Siloed, Incomplete, and Neglected: The Trouble with State Administrative Data and What to Do About It

Siloed, Incomplete, and Neglected: The Trouble with State Administrative Data and What to Do About It

Jul 17, 2019

At a time when private companies can mine online user data for new, sophisticated insights about their customers, public-sector agencies—particularly those charged with serving clients with low incomes and some of the most urgent needs—are struggling to keep up with their own data practices. Although public agencies collect reams of valuable information that could be used to improve residents’ health and well-being, they rarely have the ability to study, interpret, and use the data the same way many companies can.

To help state agencies in health and human services share, integrate, and use their data, the federal government funded a needs assessment in 2013 to gather information on the challenges state agencies faced in using their data to inform their programs.

Beth Weigensberg, a senior researcher at Mathematica, coauthored an article describing some of the findings from the needs assessment, which recently won an award from Public Administration Review, a peer-reviewed academic journal about government. In this week’s episode of On the Evidence, Weigensberg talks about the article, changes in the field since she and her coauthors conducted their research, and new ways state agencies might approach handling and using administrative data.

Click here to listen to the full interview. You can also read edited excerpts of the interview in the following transcript.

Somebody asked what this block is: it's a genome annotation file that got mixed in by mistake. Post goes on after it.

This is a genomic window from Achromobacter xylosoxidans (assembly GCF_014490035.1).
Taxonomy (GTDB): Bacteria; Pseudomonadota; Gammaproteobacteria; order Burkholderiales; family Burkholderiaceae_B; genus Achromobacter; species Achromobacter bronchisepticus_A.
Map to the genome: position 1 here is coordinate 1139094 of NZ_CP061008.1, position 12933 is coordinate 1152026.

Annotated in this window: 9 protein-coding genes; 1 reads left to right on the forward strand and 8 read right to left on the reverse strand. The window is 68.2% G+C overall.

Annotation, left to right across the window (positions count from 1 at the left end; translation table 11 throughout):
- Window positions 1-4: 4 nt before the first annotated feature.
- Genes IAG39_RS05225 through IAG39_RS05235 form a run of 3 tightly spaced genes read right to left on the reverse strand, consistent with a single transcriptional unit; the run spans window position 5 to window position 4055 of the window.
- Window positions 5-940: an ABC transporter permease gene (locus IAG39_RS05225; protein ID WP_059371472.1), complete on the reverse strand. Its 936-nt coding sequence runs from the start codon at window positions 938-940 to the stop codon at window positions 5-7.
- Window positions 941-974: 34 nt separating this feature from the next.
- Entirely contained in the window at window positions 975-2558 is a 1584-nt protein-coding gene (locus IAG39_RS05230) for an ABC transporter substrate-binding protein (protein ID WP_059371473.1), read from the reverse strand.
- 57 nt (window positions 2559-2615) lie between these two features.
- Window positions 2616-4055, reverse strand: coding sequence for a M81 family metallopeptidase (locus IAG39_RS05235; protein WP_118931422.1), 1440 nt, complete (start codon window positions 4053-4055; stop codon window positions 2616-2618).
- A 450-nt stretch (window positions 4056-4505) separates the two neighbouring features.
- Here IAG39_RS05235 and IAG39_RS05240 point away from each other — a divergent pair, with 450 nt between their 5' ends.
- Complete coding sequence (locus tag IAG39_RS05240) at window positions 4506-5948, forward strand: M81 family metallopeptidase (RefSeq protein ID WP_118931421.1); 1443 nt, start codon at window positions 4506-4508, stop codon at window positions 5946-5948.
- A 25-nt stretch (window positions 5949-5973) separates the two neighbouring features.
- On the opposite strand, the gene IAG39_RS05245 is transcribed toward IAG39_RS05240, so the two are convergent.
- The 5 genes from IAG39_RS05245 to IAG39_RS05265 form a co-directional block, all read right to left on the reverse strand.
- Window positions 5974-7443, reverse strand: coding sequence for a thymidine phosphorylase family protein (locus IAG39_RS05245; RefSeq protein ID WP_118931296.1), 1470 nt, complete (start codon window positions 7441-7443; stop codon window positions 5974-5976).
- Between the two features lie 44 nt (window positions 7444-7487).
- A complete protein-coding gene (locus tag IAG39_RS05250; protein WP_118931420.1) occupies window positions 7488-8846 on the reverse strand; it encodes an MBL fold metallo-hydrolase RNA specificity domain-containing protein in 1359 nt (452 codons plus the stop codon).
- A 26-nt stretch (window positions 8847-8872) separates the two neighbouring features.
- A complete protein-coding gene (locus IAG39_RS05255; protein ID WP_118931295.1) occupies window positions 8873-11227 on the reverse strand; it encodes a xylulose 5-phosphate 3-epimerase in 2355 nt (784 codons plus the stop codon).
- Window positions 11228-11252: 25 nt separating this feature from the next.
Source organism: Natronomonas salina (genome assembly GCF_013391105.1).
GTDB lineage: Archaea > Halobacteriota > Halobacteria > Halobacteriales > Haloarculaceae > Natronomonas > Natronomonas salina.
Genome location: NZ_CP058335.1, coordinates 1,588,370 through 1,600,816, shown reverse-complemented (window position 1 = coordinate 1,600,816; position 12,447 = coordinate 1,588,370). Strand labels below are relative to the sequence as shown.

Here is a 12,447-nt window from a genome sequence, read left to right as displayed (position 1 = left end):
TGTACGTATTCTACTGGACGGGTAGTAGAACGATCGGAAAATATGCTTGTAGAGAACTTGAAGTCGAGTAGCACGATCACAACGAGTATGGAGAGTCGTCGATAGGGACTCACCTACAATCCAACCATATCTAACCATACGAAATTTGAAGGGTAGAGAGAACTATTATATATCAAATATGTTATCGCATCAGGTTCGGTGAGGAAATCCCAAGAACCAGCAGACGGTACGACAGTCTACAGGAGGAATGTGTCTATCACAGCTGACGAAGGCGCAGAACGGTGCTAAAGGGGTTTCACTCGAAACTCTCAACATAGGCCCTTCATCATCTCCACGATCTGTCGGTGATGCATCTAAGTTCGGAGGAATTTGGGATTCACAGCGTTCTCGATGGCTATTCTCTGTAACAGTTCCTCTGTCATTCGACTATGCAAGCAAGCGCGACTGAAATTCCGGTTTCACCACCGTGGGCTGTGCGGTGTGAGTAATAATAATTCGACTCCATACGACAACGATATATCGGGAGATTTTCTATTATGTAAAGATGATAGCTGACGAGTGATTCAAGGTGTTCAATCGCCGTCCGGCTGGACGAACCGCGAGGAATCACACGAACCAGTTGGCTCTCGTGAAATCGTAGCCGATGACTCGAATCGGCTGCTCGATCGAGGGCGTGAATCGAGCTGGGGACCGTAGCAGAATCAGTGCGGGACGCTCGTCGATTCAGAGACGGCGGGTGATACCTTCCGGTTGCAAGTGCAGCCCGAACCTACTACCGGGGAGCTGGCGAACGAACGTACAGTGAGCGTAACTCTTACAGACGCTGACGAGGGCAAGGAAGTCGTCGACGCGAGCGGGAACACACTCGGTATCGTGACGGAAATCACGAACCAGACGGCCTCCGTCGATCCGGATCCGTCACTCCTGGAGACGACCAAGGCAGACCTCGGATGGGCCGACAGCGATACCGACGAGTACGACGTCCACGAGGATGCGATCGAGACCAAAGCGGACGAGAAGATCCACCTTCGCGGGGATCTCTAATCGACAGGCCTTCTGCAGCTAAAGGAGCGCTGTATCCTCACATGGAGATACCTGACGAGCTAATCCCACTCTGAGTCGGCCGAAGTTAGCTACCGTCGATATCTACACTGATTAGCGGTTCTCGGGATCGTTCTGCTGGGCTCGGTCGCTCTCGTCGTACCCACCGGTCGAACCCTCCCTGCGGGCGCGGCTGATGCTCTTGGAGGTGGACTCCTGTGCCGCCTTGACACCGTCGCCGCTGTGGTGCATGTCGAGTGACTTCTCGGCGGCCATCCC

Big picture: Why do state administrative data matter, and how do these data affect people?

Overall, I would say that administrative data are a rich resource to learn about program implementation, to understand how participants are engaged in programs and what services they receive, and to learn ultimately if the programs are achieving their goals. The data are valuable for program administrators who are accountable to federal, state, and sometimes local authorities for the use of public funding to provide programs and services that help individuals in need. Program performance measures are often estimated based on the administrative data, so the data are important not only for program managers but also for government officials who make decisions about where to allocate funding and for taxpayers who provide the public dollars to support public programs.

In terms of the article, what questions were you trying to answer, and how did you go about answering them?

The findings in the article were based on a needs assessment that I helped lead as part of an effort to develop the Family Self-Sufficiency Data Center, which was funded in 2013 by the Office of Planning, Research, and Evaluation, the Administration for Children and Families, and the U.S. Department of Health and Human Services. I worked on this project while I was at Chapin Hall at the University of Chicago. The needs assessment was a first step in understanding how the data center could enhance the ability of state health and human services programs to use administrative data. The goal was to understand the current use of administrative data among officials in state health and human services agencies. We had the opportunity to talk with almost 100 people from public agencies or other users of administrative data, such as researchers or advocacy organizations.

The study included a range of agencies, from those who are leaders in the field to those who are struggling with using data. Could you talk about the decision not to focus solely on the superstar agencies?

Oftentimes you see studies that look at high performers and promising practices. When we wanted to develop the data center, it was important to understand the needs of all types of states and all types of agencies that have a range of experiences working with administrative data. If you’re building a resource to support all different types of agencies, you want to include those agencies that are at the forefront of the field, but you also want to include those that are the middle-of-the-road, average users and those that are doing the bare minimum of what’s required.

What were the challenges states faced in using administrative data?